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**Published in:** LIPIcs, Volume 308, 32nd Annual European Symposium on Algorithms (ESA 2024)

We present a pseudopolynomial-time algorithm for the Knapsack problem that has running time Õ(n + t√{p_{max}}), where n is the number of items, t is the knapsack capacity, and p_{max} is the maximum item profit. This improves over the Õ(n + t p_{max})-time algorithm based on the convolution and prediction technique by Bateni et al. (STOC 2018). Moreover, we give some evidence, based on a strengthening of the Min-Plus Convolution Hypothesis, that our running time might be optimal.
Our algorithm uses two new technical tools, which might be of independent interest. First, we generalize the Õ(n^{1.5})-time algorithm for bounded monotone min-plus convolution by Chi et al. (STOC 2022) to the rectangular case where the range of entries can be different from the sequence length. Second, we give a reduction from general knapsack instances to balanced instances, where all items have nearly the same profit-to-weight ratio, up to a constant factor.
Using these techniques, we can also obtain algorithms that run in time Õ(n + OPT√{w_{max}}), Õ(n + (nw_{max}p_{max})^{1/3}t^{2/3}), and Õ(n + (nw_{max}p_{max})^{1/3} OPT^{2/3}), where OPT is the optimal total profit and w_{max} is the maximum item weight.

Karl Bringmann, Anita Dürr, and Adam Polak. Even Faster Knapsack via Rectangular Monotone Min-Plus Convolution and Balancing. In 32nd Annual European Symposium on Algorithms (ESA 2024). Leibniz International Proceedings in Informatics (LIPIcs), Volume 308, pp. 33:1-33:15, Schloss Dagstuhl – Leibniz-Zentrum für Informatik (2024)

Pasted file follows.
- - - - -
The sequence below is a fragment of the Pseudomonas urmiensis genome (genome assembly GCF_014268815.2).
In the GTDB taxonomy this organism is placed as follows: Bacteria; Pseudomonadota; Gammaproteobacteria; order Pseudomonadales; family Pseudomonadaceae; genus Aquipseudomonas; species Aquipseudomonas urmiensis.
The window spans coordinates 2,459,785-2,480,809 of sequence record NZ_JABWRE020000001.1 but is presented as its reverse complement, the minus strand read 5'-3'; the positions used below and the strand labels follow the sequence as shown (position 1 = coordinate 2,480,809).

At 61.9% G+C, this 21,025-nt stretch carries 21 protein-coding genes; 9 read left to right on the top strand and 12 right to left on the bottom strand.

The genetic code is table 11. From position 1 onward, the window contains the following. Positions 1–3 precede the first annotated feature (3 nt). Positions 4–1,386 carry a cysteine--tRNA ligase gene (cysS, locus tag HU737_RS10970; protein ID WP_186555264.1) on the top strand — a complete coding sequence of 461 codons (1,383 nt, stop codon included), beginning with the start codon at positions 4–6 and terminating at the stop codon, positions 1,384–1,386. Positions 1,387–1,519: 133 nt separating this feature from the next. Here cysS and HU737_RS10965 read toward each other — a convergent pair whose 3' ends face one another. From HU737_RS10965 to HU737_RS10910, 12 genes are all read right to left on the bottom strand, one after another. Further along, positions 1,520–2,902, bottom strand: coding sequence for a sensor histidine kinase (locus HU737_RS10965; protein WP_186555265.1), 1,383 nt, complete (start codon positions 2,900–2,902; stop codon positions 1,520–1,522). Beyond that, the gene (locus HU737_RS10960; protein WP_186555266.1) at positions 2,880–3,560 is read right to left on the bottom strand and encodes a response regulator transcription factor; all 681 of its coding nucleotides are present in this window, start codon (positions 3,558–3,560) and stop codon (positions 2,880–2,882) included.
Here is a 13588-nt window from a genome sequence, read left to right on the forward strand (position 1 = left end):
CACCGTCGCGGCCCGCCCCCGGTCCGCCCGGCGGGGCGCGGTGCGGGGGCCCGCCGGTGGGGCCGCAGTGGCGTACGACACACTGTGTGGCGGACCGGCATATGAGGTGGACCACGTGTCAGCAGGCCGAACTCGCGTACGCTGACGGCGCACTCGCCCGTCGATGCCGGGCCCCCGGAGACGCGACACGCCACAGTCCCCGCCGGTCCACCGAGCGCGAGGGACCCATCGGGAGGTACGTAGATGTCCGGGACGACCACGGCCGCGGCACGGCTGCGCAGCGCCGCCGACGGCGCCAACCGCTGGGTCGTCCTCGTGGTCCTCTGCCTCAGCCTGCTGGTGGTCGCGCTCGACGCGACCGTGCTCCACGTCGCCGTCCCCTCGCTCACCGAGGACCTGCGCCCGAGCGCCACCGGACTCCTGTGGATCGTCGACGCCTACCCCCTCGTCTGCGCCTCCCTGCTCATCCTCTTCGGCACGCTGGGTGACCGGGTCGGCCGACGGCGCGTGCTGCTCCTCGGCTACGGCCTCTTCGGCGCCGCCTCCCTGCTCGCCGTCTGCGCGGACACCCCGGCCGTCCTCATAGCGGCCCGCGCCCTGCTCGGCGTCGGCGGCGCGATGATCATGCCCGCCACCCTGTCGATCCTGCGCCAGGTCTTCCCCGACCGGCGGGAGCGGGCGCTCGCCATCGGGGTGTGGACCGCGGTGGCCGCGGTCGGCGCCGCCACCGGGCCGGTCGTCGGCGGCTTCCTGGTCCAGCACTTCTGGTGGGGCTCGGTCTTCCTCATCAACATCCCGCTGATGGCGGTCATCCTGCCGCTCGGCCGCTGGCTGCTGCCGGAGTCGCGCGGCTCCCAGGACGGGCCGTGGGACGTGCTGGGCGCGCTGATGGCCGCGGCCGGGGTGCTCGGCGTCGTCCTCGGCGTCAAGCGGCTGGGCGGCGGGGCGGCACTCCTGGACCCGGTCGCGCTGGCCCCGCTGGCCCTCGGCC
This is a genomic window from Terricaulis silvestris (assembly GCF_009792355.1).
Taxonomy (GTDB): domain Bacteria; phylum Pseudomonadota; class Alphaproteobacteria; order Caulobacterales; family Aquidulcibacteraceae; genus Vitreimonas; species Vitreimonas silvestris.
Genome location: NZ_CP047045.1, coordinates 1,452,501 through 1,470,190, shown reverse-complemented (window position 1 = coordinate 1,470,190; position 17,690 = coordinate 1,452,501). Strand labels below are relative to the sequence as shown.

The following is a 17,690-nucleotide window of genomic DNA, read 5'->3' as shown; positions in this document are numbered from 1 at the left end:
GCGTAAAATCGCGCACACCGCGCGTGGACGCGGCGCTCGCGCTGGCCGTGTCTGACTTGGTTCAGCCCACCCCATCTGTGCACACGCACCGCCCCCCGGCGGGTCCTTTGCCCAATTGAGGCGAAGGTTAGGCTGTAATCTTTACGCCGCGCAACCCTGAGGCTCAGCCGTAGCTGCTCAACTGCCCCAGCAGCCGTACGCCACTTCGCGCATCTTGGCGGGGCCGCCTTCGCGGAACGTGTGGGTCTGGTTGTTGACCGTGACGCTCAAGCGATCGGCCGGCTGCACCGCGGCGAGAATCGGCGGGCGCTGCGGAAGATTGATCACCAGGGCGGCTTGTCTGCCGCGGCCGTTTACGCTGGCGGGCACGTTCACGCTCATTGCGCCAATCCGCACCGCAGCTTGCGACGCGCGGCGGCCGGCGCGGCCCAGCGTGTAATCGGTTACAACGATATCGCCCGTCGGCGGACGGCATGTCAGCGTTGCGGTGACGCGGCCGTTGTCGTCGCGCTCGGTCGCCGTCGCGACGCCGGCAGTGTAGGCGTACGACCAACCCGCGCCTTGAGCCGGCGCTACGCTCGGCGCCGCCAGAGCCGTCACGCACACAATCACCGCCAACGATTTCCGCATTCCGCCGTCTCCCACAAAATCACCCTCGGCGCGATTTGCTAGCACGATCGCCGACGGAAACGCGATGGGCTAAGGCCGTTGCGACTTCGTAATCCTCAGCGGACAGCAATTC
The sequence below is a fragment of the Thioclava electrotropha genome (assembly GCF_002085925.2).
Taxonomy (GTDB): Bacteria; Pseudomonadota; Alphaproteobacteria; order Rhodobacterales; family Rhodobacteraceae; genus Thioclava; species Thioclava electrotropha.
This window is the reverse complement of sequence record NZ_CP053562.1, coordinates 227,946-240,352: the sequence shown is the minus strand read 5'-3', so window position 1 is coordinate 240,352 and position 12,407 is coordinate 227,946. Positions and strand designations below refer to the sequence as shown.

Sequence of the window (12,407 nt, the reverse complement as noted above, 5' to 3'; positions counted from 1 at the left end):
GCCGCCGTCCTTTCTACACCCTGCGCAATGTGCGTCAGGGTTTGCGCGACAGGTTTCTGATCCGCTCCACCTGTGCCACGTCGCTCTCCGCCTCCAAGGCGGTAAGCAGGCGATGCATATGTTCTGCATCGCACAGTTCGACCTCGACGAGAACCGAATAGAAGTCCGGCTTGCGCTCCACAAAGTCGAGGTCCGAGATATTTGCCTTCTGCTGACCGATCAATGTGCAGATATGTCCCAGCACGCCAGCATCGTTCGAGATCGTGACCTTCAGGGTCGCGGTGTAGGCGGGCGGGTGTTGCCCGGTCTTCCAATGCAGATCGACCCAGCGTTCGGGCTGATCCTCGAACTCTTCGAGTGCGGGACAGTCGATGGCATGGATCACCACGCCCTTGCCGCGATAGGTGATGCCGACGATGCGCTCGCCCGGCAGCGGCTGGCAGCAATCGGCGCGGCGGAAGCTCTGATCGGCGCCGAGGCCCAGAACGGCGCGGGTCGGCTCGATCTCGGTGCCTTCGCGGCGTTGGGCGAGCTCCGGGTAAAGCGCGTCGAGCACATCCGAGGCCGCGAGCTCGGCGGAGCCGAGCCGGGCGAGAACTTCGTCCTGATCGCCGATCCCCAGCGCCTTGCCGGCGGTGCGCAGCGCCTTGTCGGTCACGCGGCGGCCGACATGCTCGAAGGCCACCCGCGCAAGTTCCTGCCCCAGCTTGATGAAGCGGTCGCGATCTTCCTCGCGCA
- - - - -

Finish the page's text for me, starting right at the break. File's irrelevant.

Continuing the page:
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@InProceedings{bringmann_et_al:LIPIcs.ESA.2024.33, author = {Bringmann, Karl and D\"{u}rr, Anita and Polak, Adam}, title = {{Even Faster Knapsack via Rectangular Monotone Min-Plus Convolution and Balancing}}, booktitle = {32nd Annual European Symposium on Algorithms (ESA 2024)}, pages = {33:1--33:15}, series = {Leibniz International Proceedings in Informatics (LIPIcs)}, ISBN = {978-3-95977-338-6}, ISSN = {1868-8969}, year = {2024}, volume = {308}, editor = {Chan, Timothy and Fischer, Johannes and Iacono, John and Herman, Grzegorz}, publisher = {Schloss Dagstuhl -- Leibniz-Zentrum f{\"u}r Informatik}, address = {Dagstuhl, Germany}, URL = {https://drops.dagstuhl.de/entities/document/10.4230/LIPIcs.ESA.2024.33}, URN = {urn:nbn:de:0030-drops-211047}, doi = {10.4230/LIPIcs.ESA.2024.33}, annote = {Keywords: 0-1-Knapsack problem, bounded monotone min-plus convolution, fine-grained complexity} }

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**Published in:** LIPIcs, Volume 308, 32nd Annual European Symposium on Algorithms (ESA 2024)

The problem of designing connectivity oracles supporting vertex failures is one of the basic data structures problems for undirected graphs. It is already well understood: previous works [Duan-Pettie STOC'10; Long-Saranurak FOCS'22] achieve query time linear in the number of failed vertices, and it is conditionally optimal as long as we require preprocessing time polynomial in the size of the graph and update time polynomial in the number of failed vertices.